“It’s kind of ironic; when it works well we put ourselves out of business and nobody realizes anything happened.”

       “The folks lined up on Interstate 5 had a show.”

       “It’s nice when it works. It doesn’t always.”

       Jack settled into a chair. “It’s pretty clear to me what the tankers bring to the table. It’s incredible that the program has been allowed to deteriorate. And I know it’s not just about the airplanes; there’s infrastructure and people. How many bases are there around the country?” 

       “Close to a hundred that can handle the large airtankers. Probably a hundred and fifty if you count the single engine, SEATS, bases as well.”

       “What do you think about the SEATS?”

       “They do alright.”

       “Can they replace the large airtankers?”

       “If you get enough of them.”

       “Is that the plan?”

       “It’s somebody’s plan.”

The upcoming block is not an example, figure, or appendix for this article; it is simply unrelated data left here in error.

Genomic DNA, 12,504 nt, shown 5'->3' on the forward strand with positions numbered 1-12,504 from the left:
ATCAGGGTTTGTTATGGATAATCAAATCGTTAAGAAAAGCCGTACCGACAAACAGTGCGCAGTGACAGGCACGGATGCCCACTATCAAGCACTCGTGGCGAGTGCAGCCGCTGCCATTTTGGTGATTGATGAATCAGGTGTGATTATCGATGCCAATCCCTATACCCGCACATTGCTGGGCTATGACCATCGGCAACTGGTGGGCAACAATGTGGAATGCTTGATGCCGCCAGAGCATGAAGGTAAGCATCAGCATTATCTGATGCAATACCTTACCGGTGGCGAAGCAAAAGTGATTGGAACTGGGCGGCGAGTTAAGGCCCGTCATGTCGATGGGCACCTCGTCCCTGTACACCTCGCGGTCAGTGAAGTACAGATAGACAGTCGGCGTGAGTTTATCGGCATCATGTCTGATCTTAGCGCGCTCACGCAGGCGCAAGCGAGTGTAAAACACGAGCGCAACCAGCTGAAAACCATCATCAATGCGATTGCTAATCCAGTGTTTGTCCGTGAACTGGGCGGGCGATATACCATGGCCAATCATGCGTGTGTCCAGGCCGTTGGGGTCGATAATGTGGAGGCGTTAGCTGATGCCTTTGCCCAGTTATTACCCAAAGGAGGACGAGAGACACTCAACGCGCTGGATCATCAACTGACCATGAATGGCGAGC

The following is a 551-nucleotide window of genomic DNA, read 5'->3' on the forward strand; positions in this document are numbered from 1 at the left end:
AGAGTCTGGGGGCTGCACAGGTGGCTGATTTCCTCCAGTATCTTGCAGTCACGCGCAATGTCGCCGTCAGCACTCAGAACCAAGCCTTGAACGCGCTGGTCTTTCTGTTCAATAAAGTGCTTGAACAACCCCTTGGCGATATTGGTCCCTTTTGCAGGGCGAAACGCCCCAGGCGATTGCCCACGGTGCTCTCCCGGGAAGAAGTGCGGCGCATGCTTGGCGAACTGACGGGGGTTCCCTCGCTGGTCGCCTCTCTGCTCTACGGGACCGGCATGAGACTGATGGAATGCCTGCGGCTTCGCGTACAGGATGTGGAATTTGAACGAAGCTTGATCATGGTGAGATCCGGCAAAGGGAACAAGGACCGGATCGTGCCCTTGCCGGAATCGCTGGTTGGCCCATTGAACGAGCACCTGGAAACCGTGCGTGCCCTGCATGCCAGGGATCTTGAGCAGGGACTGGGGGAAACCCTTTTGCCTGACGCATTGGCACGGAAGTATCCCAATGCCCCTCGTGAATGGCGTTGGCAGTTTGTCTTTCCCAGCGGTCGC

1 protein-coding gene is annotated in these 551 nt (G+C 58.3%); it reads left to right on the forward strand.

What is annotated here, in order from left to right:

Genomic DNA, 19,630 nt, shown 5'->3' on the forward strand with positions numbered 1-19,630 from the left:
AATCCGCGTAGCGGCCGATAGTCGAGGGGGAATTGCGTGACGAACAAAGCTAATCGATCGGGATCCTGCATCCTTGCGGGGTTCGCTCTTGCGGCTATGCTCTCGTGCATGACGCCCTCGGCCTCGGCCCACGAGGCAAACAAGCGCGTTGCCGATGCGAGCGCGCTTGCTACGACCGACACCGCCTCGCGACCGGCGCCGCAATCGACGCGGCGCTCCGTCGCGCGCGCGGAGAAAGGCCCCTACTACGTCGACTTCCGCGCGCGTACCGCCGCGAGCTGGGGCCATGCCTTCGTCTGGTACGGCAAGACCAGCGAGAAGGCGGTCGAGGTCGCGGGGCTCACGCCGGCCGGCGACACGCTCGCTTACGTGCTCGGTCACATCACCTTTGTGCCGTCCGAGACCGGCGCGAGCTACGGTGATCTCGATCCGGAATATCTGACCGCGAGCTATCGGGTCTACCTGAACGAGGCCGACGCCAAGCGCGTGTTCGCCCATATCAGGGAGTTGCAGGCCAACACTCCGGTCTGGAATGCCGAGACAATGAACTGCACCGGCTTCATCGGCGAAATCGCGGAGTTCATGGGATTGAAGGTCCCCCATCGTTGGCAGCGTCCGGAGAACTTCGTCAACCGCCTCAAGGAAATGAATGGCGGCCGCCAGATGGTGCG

“You think that’s the Forest Service’s plan?”

        “First, the SEATS are contracted through the Department of the Interior: the SEATS are Interior’s plan. Second, I think you’re giving too much credit to the people in the Forest Service who are supposed to make plans. Like they say, nature abhors a vacuum. If the planners don’t make a plan somebody else will,” said Charlie.

       “You don’t have much nice to say about the Forest Service.”

       Charlie pulled the lever on the side of his lounge chair and sat up.

       “There are plenty of hard-working smart people in the Forest Service. People who actually get things done. I get to work with them every day. Those kind of people seem to get weeded out at the top. The ones who float to the surface are the politicians; they don’t ruffle feathers, they’re flexible. A wise man once said, ‘the key `to flexibility is indecision’. If you make a decision it might be wrong. The last guy that rose to the top and tried to make a bad system work went to prison.”